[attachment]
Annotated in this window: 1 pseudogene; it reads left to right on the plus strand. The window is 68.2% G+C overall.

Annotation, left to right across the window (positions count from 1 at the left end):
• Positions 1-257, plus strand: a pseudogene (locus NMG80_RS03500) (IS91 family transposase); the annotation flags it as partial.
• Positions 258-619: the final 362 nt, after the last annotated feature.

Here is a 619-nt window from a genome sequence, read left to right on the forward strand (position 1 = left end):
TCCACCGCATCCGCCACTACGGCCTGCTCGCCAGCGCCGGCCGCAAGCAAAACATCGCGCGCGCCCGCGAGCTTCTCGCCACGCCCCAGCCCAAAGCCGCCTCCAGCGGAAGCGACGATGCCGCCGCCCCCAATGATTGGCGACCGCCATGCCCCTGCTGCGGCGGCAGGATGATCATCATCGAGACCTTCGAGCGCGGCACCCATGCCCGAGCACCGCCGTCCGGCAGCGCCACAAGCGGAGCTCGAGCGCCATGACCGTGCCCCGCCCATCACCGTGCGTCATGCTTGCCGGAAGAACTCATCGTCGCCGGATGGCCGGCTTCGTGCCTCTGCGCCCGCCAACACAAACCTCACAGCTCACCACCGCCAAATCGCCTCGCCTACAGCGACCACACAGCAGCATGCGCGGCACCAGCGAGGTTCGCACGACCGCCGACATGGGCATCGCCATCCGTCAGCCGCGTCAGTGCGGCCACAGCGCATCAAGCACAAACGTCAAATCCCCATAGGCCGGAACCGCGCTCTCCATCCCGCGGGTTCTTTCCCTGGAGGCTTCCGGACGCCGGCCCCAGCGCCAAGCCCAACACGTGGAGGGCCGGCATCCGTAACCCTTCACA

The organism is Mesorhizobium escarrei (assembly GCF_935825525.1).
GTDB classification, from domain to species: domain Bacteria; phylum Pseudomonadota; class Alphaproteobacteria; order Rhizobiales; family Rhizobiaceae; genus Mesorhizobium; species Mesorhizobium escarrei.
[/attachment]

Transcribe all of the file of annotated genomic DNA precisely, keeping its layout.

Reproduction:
Annotated in this window: 1 pseudogene; it reads left to right on the plus strand. The window is 68.2% G+C overall.

Annotation, left to right across the window (positions count from 1 at the left end):
• Positions 1-257, plus strand: a pseudogene (locus NMG80_RS03500) (IS91 family transposase); the annotation flags it as partial.
• Positions 258-619: the final 362 nt, after the last annotated feature.

Here is a 619-nt window from a genome sequence, read left to right on the forward strand (position 1 = left end):
TCCACCGCATCCGCCACTACGGCCTGCTCGCCAGCGCCGGCCGCAAGCAAAACATCGCGCGCGCCCGCGAGCTTCTCGCCACGCCCCAGCCCAAAGCCGCCTCCAGCGGAAGCGACGATGCCGCCGCCCCCAATGATTGGCGACCGCCATGCCCCTGCTGCGGCGGCAGGATGATCATCATCGAGACCTTCGAGCGCGGCACCCATGCCCGAGCACCGCCGTCCGGCAGCGCCACAAGCGGAGCTCGAGCGCCATGACCGTGCCCCGCCCATCACCGTGCGTCATGCTTGCCGGAAGAACTCATCGTCGCCGGATGGCCGGCTTCGTGCCTCTGCGCCCGCCAACACAAACCTCACAGCTCACCACCGCCAAATCGCCTCGCCTACAGCGACCACACAGCAGCATGCGCGGCACCAGCGAGGTTCGCACGACCGCCGACATGGGCATCGCCATCCGTCAGCCGCGTCAGTGCGGCCACAGCGCATCAAGCACAAACGTCAAATCCCCATAGGCCGGAACCGCGCTCTCCATCCCGCGGGTTCTTTCCCTGGAGGCTTCCGGACGCCGGCCCCAGCGCCAAGCCCAACACGTGGAGGGCCGGCATCCGTAACCCTTCACA

The organism is Mesorhizobium escarrei (assembly GCF_935825525.1).
GTDB classification, from domain to species: domain Bacteria; phylum Pseudomonadota; class Alphaproteobacteria; order Rhizobiales; family Rhizobiaceae; genus Mesorhizobium; species Mesorhizobium escarrei.